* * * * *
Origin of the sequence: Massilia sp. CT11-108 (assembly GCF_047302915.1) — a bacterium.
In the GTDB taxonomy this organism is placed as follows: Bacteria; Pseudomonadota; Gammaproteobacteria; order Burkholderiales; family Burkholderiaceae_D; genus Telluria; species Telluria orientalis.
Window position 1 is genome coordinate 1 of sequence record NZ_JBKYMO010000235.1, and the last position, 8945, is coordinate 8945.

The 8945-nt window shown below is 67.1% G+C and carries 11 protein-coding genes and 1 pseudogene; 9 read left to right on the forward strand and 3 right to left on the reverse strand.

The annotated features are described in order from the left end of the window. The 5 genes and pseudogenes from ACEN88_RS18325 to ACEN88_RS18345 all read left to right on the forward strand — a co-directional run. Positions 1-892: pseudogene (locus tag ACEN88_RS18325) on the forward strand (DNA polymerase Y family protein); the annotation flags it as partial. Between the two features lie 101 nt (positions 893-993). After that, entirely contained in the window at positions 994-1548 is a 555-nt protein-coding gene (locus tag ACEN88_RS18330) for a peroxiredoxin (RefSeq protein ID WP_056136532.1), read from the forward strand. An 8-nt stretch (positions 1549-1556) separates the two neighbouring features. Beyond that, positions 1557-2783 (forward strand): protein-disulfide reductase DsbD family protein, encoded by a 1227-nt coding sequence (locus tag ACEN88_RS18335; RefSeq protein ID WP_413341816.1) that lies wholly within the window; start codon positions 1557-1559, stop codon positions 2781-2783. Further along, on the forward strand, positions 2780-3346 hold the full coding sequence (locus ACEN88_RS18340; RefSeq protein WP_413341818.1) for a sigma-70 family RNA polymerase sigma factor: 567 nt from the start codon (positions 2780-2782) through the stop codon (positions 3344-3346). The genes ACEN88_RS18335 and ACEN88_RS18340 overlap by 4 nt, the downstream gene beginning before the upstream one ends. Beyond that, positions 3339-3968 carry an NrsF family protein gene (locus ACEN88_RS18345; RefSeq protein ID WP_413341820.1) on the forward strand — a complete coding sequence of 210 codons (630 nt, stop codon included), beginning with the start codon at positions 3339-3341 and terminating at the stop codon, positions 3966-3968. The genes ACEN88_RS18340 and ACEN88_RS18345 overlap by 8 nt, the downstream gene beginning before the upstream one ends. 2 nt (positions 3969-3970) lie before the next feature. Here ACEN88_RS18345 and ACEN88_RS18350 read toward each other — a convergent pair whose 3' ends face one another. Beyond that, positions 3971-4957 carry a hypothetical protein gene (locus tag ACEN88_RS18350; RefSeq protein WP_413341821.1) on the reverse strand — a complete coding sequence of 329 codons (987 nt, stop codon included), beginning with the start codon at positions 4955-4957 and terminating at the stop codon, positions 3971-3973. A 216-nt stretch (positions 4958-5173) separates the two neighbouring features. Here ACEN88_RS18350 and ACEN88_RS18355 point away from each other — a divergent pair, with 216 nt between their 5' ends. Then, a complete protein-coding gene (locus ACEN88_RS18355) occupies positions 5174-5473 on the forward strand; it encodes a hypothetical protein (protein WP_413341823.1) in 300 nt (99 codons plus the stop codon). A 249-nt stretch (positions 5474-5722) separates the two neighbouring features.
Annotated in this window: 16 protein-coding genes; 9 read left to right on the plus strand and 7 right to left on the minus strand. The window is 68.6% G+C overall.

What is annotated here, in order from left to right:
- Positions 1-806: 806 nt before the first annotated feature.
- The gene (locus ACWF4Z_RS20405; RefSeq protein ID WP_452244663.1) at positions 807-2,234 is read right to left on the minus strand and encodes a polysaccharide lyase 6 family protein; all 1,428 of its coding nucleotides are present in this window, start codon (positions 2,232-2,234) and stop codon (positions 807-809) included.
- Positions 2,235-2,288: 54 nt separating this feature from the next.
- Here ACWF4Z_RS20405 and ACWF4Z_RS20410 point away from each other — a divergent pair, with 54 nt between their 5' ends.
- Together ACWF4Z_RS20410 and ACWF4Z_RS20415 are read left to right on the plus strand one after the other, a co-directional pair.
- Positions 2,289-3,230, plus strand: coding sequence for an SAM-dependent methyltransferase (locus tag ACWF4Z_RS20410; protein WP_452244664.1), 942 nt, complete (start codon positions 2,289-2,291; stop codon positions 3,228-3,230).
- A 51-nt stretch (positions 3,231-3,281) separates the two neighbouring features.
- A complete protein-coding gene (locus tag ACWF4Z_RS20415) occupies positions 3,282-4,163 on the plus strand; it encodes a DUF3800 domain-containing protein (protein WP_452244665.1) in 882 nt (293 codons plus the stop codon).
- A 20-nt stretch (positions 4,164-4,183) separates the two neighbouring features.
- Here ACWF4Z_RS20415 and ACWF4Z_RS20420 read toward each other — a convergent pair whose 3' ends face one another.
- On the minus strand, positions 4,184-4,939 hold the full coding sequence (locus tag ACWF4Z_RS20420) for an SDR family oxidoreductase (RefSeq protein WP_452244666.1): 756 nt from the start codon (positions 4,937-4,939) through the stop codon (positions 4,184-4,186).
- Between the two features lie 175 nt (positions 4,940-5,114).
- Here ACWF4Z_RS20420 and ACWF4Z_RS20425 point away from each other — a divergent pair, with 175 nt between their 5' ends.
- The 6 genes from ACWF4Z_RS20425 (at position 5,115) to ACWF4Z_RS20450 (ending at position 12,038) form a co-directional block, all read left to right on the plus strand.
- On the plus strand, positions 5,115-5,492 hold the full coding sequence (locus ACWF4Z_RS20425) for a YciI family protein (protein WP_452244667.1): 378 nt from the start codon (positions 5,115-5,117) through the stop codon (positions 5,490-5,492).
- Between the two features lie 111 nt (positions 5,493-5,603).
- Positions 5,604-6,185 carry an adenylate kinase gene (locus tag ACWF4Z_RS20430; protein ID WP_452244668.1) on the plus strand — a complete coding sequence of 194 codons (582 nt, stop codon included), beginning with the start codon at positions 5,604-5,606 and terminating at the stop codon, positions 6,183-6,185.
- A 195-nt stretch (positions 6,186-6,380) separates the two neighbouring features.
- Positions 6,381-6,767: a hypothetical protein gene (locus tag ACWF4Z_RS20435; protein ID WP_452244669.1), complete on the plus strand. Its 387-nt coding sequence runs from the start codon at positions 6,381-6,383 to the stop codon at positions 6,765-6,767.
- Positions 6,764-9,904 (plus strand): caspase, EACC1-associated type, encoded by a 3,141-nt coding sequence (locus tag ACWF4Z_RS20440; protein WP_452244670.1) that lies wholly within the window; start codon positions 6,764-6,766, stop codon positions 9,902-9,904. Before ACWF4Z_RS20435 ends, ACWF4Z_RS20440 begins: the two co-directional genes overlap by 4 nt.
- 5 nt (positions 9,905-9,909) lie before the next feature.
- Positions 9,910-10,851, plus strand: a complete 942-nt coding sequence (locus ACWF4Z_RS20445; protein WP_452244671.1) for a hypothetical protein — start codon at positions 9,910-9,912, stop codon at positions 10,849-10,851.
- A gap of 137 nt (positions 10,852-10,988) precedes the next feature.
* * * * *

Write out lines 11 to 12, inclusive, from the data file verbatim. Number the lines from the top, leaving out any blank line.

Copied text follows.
- Here ACWF4Z_RS20405 and ACWF4Z_RS20410 point away from each other — a divergent pair, with 54 nt between their 5' ends.
- Together ACWF4Z_RS20410 and ACWF4Z_RS20415 are read left to right on the plus strand one after the other, a co-directional pair.